Insights into the beginning of the universe

August 19, 2016

What did the universe look like just after the Big Bang? How did the first stars and galaxies evolve? Seeking answers to these questions, researchers at Bielefeld University are looking way back into the past. With the digital radio telescope LOFAR, they are picking up signals that have taken billions of years to reach us. ‘research_tv’ is presenting the LOFAR station in Norderstedt. It is being run by Bielefeld University in cooperation with Universität Hamburg.

‘With this radio telescope, we can obtain very large and precise charts of galaxies. We can use these data to draw conclusions on how the universe developed,’ says Professor Dr. Dominik Schwarz from Bielefeld University’s Faculty of Physics. The astrophysicist and his research team are studying how structures evolve in the universe. He planned the LOFAR station in Norderstedt together with Professor Dr. Marcus Brüggen from the Sternwarte in Hamburg [Hamburg observatory] and his team, and it was inaugurated as the sixth LOFAR site in Germany in September 2015. LOFAR is made up of a total of 49 antenna fields spread throughout Europe. Such a wide dissemination permits a far higher resolution than that possible at one single location. This is why partners from Germany, the Netherlands, Poland, Great Britain, France, Sweden, and Ireland have joined together to build the largest radio telescope in the world.

In Norderstedt, the LOFAR station covers roughly the area of a football pitch. Second for second, 192 antenna assemblies are picking up radio waves from space. Each signal is given a precise time stamp so that it can flow together with the signals from the other LOFAR stations to form a total picture. ‘We know precisely down to ten nanoseconds when the signals reach here,’ according to Schwarz. The stations are synchronized over GPS and the signal is sent to Groningen in the Netherlands via the Forschungszentrum Jülich. Groningen is the location of LOFAR’s supercomputer that transforms the data into images.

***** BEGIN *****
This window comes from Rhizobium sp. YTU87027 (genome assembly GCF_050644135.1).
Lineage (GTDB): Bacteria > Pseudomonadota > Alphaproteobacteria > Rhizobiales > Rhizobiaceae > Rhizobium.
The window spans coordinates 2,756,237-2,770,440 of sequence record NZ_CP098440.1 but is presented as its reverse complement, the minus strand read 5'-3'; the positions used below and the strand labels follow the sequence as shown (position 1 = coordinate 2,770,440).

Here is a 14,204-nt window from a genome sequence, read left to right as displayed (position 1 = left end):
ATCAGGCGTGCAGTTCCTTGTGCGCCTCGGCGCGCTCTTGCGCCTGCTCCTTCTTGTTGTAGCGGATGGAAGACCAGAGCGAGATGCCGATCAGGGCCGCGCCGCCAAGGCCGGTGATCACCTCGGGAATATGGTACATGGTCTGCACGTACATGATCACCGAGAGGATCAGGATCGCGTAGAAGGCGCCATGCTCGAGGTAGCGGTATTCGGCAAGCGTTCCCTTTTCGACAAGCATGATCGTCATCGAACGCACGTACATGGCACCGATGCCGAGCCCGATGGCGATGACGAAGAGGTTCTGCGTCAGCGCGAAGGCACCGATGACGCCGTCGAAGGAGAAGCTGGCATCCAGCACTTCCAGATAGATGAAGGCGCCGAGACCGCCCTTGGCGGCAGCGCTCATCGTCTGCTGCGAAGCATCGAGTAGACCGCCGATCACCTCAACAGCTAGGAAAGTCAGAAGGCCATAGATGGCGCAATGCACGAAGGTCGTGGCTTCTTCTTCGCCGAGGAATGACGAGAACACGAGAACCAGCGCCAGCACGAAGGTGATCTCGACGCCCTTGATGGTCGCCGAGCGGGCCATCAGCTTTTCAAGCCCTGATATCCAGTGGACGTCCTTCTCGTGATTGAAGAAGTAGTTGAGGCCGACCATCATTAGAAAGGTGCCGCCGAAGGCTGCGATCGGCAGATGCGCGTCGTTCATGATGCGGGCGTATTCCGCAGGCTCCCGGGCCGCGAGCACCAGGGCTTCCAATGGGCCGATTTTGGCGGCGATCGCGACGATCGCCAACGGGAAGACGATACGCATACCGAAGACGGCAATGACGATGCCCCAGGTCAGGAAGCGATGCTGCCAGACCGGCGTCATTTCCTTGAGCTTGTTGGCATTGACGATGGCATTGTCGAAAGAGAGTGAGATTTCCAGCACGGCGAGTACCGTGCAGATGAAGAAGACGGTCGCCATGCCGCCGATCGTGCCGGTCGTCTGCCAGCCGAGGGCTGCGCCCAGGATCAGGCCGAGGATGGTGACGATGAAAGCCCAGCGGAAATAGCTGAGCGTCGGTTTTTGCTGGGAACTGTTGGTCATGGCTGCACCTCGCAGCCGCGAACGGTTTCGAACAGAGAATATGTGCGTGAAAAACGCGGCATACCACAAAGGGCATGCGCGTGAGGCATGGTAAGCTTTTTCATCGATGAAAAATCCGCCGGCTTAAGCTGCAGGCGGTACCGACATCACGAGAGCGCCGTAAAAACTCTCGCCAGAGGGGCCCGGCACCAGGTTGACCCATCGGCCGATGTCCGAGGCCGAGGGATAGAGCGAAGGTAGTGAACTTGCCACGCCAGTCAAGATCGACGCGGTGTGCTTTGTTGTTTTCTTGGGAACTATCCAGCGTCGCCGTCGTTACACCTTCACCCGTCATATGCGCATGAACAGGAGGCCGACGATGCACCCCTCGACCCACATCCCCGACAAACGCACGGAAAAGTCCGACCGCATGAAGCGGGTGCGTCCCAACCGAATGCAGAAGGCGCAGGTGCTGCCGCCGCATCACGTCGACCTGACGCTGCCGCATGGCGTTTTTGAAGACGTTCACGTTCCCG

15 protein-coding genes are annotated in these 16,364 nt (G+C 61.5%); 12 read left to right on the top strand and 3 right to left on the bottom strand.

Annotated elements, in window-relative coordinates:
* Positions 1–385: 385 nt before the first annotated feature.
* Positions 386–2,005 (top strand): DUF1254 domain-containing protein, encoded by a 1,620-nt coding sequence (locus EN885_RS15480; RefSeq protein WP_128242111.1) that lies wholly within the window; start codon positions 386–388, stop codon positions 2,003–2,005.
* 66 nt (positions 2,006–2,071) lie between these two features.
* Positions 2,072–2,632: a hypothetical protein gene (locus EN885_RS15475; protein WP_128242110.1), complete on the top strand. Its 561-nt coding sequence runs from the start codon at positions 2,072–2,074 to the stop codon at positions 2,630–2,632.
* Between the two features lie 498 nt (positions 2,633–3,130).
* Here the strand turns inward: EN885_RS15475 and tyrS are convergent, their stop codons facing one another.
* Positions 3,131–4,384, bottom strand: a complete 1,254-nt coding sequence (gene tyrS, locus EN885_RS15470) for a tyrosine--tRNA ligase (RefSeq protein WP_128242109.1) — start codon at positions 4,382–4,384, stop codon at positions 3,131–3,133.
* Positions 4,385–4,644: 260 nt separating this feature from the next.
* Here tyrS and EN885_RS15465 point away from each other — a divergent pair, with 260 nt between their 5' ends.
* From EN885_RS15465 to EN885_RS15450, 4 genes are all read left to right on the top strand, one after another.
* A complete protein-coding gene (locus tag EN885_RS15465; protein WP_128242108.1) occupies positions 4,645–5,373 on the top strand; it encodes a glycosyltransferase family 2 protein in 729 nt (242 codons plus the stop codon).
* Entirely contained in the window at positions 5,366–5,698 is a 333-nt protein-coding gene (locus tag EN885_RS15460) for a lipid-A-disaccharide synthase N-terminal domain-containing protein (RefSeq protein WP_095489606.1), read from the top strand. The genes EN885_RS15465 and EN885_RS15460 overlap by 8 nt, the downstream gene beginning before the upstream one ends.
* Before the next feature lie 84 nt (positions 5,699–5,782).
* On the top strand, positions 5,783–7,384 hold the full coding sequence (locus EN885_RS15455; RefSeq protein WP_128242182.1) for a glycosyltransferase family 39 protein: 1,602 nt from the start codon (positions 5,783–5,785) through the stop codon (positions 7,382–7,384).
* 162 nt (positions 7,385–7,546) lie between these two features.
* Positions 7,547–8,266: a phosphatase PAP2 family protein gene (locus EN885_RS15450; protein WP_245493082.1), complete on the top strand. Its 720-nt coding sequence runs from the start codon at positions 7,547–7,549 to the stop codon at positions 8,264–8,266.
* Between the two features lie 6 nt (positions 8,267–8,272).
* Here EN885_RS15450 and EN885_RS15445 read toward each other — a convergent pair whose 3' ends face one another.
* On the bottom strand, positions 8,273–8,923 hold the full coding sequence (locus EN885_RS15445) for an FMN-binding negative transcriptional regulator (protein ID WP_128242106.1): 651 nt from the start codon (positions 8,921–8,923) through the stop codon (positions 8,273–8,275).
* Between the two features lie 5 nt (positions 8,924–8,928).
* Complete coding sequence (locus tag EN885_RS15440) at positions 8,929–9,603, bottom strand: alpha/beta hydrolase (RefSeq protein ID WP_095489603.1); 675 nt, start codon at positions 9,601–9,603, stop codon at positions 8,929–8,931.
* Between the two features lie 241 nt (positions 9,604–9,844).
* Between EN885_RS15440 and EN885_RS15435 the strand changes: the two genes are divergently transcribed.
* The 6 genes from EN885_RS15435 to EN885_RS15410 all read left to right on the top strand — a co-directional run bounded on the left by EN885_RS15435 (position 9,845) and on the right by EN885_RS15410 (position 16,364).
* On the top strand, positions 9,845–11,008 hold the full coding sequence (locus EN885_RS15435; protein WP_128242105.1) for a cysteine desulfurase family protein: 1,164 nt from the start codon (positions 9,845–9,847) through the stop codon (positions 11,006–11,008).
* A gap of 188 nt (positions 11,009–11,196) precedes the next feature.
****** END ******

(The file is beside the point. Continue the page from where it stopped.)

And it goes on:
Instead of capturing waves of visible light, LOFAR measures radio waves. ‘Shortly after the Big Bang, before there was structure or a star, the universe consisted of only neutral hydrogen. There was no light, and that is why this epoch is also called the dark ages of the universe,’ explains Professor Dr. Marcus Brüggen. ‘The only radiation was weak and came from neutral hydrogen. This radiation reaches us in exactly the frequency range in which we are carrying out our measurements.’ This frequency range is very low, between 10 and 240 megahertz, and has hardly been explored before. LOFAR stands for Low Frequency Array.

According to Professor Dr. Martin Egelhaaf, the Vice-Rector for Research, the LOFAR project is of great significance for both physics and Bielefeld University. ‘It makes an important contribution to internationalizing our university because we are cooperating not only with strong national partners such as Universität Hamburg or the Max Planck Society but also with a very strong partner in the Netherlands.’ On the German side, Bielefeld University and Universität Hamburg are joined by, for example, the Max Planck Institute for Radio Astronomy (MPIfR) in Bonn, the Max Planck Institute for Astrophysics (MPA) in Garching, and further universities and observatories. In the Netherlands, ASTRON, the Netherlands Institute for Radio Astronomy, is responsible for the project along with the Universities of Amsterdam, Groningen, Leiden, and Nijmegen.


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